The Give and Take: UTSU’s Food and Clothing Bank

The Give and Take: UTSU’s Food and Clothing Bank

look familiar...I hope not.
look familiar...I hope not.

Did you know the University of Toronto has a food and clothing bank for students? It’s true and it is open to any student provided they register and present a valid TCard and a current timetable.

Being in school fulltime while supporting a family on OSAP and a single income can make for a tight budget. I’m not completely broke. But still, I am considering using the food bank. Is this wrong? Am I a horrible person? On the food bank website they claim it is for all students. So why do I feel guilty about lining up for free groceries and possibly a free pair of boots for my son? Am I ashamed that I could benefit from the charity of others? That it would lighten the financial burden? I have envisioned myself in a fedora lining up for food, so no one would recognize me…seriously. I have had minor panic attacks thinking about going to the food bank. So my question is: When there is so much aid available for students on campus, why then is it so difficult to ask for help? Should I be embarrassed that I need help?

I know the answer is no. I am, like most students incurring a ridiculous amount of debt in order to obtain a degree. The money I spend on tuition and books etc. cuts into my bottom line every month. A reality that many of us may overlook is that food is actually more important than textbooks. If you averaged it out over the school year, most students probably spend more on textbooks in one month than they do on good healthy food.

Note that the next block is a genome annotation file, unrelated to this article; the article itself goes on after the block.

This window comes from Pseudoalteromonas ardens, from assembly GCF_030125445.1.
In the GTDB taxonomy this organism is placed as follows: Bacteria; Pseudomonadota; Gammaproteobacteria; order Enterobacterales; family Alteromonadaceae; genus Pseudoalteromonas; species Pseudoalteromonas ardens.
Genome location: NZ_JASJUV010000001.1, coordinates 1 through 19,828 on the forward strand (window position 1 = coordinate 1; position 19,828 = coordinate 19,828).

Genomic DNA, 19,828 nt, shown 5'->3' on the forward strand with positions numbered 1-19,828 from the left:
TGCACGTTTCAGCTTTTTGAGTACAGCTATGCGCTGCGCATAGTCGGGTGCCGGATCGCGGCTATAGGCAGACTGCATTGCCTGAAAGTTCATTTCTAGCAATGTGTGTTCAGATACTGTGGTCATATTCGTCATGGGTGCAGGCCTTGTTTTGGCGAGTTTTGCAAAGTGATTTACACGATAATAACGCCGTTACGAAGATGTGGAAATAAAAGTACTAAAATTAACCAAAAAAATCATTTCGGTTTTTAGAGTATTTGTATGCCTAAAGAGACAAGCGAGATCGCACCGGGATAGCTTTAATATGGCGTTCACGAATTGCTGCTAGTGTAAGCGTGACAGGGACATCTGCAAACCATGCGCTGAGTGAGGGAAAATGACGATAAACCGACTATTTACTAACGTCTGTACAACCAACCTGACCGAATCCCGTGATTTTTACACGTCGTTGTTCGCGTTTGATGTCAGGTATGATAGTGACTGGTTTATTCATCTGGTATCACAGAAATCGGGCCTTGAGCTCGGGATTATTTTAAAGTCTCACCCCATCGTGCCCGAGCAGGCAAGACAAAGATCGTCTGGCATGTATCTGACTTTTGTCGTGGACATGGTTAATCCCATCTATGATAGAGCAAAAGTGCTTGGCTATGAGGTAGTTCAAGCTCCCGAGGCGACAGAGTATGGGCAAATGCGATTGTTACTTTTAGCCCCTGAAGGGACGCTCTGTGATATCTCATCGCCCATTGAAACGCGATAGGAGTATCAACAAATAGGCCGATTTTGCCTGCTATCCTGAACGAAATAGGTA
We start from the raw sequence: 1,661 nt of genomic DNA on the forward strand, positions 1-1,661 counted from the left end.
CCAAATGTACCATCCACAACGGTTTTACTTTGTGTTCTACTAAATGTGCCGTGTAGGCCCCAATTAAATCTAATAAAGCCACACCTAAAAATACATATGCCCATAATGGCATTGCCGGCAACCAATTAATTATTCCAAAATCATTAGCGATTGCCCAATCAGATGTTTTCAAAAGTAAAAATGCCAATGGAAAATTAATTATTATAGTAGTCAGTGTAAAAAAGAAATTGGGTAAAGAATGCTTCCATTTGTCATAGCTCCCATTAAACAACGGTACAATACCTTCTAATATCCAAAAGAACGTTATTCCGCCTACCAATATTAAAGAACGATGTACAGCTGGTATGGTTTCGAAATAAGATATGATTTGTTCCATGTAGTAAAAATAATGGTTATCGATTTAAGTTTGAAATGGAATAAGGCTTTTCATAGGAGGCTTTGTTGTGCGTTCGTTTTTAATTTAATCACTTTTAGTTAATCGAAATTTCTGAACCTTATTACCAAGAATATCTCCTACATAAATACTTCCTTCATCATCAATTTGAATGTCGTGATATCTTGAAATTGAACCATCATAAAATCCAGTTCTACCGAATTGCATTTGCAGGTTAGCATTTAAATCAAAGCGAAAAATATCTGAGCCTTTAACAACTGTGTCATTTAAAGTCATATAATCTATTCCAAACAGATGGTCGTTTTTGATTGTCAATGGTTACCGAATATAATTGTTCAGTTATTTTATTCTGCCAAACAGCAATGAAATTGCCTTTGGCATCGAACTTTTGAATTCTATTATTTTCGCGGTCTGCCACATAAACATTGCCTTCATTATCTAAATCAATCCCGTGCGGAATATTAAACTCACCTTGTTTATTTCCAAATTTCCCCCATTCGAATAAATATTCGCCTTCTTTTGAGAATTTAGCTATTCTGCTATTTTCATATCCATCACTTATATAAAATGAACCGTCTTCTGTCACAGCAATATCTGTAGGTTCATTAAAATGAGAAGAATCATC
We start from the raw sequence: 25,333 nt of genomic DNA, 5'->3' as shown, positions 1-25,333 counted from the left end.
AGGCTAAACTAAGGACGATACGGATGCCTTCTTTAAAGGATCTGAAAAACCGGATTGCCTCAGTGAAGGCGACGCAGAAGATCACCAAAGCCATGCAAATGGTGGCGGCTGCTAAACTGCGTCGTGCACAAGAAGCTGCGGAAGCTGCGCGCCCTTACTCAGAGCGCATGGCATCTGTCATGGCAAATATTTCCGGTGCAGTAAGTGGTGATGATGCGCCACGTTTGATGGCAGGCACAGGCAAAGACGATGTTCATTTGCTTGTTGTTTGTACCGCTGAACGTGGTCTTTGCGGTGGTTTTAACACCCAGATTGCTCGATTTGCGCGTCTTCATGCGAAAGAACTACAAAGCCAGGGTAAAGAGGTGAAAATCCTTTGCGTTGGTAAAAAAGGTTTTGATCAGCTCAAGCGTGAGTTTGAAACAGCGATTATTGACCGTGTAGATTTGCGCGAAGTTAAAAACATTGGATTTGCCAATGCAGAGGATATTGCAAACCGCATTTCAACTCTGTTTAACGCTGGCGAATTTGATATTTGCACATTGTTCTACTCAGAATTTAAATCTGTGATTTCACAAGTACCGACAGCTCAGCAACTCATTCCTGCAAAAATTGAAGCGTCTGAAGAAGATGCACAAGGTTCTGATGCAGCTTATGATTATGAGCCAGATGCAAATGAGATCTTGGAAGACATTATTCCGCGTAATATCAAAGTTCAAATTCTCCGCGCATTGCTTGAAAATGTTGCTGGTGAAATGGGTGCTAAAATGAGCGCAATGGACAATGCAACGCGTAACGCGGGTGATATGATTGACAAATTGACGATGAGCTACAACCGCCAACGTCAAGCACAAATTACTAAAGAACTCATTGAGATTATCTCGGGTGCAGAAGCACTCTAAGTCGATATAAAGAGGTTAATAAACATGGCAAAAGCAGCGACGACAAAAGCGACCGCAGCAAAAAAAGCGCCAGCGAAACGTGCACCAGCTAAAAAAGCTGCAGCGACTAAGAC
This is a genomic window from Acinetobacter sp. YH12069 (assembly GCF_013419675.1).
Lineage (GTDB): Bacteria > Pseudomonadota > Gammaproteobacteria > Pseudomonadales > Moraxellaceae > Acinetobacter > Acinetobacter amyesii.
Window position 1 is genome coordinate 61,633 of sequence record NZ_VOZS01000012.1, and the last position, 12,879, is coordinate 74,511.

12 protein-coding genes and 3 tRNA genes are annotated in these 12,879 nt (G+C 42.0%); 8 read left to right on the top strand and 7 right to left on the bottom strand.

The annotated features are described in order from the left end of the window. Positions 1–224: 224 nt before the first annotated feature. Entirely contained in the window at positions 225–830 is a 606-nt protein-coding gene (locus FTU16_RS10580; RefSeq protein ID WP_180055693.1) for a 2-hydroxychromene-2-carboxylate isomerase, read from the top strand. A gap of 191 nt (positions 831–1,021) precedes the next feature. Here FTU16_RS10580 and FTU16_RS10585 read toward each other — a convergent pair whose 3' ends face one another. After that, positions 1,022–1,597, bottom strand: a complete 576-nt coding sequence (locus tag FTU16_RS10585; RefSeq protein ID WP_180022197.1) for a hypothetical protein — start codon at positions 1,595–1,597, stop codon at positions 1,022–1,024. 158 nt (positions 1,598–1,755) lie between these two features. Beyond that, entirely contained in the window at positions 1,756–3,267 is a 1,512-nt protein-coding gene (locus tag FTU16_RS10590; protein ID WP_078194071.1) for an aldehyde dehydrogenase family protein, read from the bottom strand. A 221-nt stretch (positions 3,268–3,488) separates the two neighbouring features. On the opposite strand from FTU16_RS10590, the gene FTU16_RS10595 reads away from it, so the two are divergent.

The food bank is a resource, kind of like the counselling and health services on campus. If you can’t afford healthy food and have been living off of Mr. Noodles and those ravioli in a can, maybe you should consider using the food bank. If by some luck you are a student with extra food, then you might consider donating to the food bank to help your fellow schoolmates through their rough patches.

Located in the Multi-Faith Centre and operated since 2001 by UTSU, the food bank serves more than 60 students per week. They function with a combination of paid staff and volunteers. As they rotate their volunteers three times a year, they are always looking for new faces and hands to donate their time.
The food and clothing bank will soon be starting their annual holiday toy drive. This is a great way to make someone’s holiday a little better. All the toys go to the children of students, who are having difficulty making ends meet over the holidays. Pass it along and remember as the holidays approach to keep an eye out for the toy donation boxes around campus.

You can check out the food and clothing bank website for hours of operation and other information.


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